James Koehler was my mentor. I was his student and apprentice for about six years before he died unexpectedly on March 4th, 2011.
I like to remember James on the anniversary of his death each year. And this year I think he would be pleased that I was able to celebrate his life with a mutual friend and someone who has been a mentor to me since he passed. Sarah Swett is an artist full of the joy and mystery of creation. And she takes that love of life and fiber right into her work and her writing.
Sarah wrote the forward to James' book, Woven Color. Though the imagery in their tapestry work is very different, there are many similarities in their approach to weaving. As Sarah says in her forward, they both experienced early adulthoods spent in isolation. James was a monk and Sarah worked alone in the Idaho wilderness as a forest ranger and caretaker... "experiences which forged lives of self-discipline, honed inner resources, and influenced, in one way or another, our subsequent work. Physically and metaphorically, we both weave in our ends."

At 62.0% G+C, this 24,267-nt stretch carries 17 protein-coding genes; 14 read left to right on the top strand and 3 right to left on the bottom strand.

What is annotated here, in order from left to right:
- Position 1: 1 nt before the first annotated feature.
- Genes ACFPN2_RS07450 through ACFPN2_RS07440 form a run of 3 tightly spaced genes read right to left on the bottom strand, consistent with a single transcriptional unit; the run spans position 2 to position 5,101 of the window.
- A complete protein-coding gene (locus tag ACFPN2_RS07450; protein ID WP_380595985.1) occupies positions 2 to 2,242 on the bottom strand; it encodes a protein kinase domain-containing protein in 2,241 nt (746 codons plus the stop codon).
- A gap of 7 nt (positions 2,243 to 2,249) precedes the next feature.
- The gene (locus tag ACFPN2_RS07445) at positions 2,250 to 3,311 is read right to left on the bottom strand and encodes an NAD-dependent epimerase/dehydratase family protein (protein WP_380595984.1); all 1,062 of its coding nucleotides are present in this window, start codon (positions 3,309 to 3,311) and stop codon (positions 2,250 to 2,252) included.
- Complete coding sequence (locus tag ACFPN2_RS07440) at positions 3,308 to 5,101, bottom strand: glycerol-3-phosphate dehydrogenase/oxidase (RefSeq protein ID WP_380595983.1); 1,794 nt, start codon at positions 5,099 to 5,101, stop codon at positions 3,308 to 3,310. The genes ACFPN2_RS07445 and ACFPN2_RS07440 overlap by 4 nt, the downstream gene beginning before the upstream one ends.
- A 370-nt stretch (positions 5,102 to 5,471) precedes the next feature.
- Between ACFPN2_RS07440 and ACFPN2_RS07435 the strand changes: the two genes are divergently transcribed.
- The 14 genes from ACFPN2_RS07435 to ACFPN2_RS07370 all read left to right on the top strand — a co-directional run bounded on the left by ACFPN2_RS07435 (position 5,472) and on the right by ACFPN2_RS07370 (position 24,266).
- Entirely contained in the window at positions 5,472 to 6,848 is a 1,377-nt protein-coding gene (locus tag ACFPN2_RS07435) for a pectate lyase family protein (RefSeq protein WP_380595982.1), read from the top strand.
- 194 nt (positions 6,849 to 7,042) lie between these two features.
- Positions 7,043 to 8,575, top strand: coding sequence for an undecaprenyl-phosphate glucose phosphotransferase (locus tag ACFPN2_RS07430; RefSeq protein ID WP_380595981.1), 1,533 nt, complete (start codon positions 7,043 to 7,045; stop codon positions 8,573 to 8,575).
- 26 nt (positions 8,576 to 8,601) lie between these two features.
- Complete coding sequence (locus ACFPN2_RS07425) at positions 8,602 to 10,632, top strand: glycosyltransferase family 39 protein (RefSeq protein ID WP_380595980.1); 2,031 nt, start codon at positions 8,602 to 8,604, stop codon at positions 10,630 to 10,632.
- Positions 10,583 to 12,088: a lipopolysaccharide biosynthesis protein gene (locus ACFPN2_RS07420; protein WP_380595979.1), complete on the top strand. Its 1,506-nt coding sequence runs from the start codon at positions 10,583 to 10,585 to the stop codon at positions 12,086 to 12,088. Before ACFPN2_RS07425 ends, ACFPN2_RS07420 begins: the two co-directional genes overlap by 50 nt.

James also had a mighty love for weaving and as I worked in his studio, one of the best lessons he passed on to me was his unending curiosity about what might come next in his work. He was very grounded in study. He loved the Bauhaus and the work of Josef Albers. And his work was informed by his spiritual practices, mathematical principles, and koans.
In her forward to Woven Color, Sarah quotes James:
Curiosity. James used it as the basis of his passion for tapestry design. He kept asking questions. He read widely. He traveled the world looking at art. And he translated the things that interested him into his work.
I have written many other posts about James and they are all listed HERE including a series of videos done by the Denver Art Museum interviewing myself and another student about our experiences working with James.
May we always stay curious, continue to ask, "what's next", and support each other in a love of tapestry weaving.
Here's to you James.